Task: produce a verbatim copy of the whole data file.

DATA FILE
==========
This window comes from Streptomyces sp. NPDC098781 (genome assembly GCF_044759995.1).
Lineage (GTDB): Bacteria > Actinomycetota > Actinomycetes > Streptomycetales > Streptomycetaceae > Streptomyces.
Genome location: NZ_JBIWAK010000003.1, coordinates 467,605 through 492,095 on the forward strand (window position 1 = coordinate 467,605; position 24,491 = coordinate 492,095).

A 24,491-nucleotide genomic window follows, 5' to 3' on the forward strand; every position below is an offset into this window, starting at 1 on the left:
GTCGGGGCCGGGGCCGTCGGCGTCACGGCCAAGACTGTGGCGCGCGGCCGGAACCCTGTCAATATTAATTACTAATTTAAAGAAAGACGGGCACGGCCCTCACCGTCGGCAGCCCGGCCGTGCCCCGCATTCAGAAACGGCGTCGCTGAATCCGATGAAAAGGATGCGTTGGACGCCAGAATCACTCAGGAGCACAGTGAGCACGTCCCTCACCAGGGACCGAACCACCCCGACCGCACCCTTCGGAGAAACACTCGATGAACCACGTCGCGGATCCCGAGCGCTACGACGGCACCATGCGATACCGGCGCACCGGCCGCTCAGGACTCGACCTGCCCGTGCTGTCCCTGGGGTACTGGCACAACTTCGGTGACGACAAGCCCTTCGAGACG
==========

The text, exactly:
This window comes from Streptomyces sp. NPDC098781 (genome assembly GCF_044759995.1).
Lineage (GTDB): Bacteria > Actinomycetota > Actinomycetes > Streptomycetales > Streptomycetaceae > Streptomyces.
Genome location: NZ_JBIWAK010000003.1, coordinates 467,605 through 492,095 on the forward strand (window position 1 = coordinate 467,605; position 24,491 = coordinate 492,095).

A 24,491-nucleotide genomic window follows, 5' to 3' on the forward strand; every position below is an offset into this window, starting at 1 on the left:
GTCGGGGCCGGGGCCGTCGGCGTCACGGCCAAGACTGTGGCGCGCGGCCGGAACCCTGTCAATATTAATTACTAATTTAAAGAAAGACGGGCACGGCCCTCACCGTCGGCAGCCCGGCCGTGCCCCGCATTCAGAAACGGCGTCGCTGAATCCGATGAAAAGGATGCGTTGGACGCCAGAATCACTCAGGAGCACAGTGAGCACGTCCCTCACCAGGGACCGAACCACCCCGACCGCACCCTTCGGAGAAACACTCGATGAACCACGTCGCGGATCCCGAGCGCTACGACGGCACCATGCGATACCGGCGCACCGGCCGCTCAGGACTCGACCTGCCCGTGCTGTCCCTGGGGTACTGGCACAACTTCGGTGACGACAAGCCCTTCGAGACG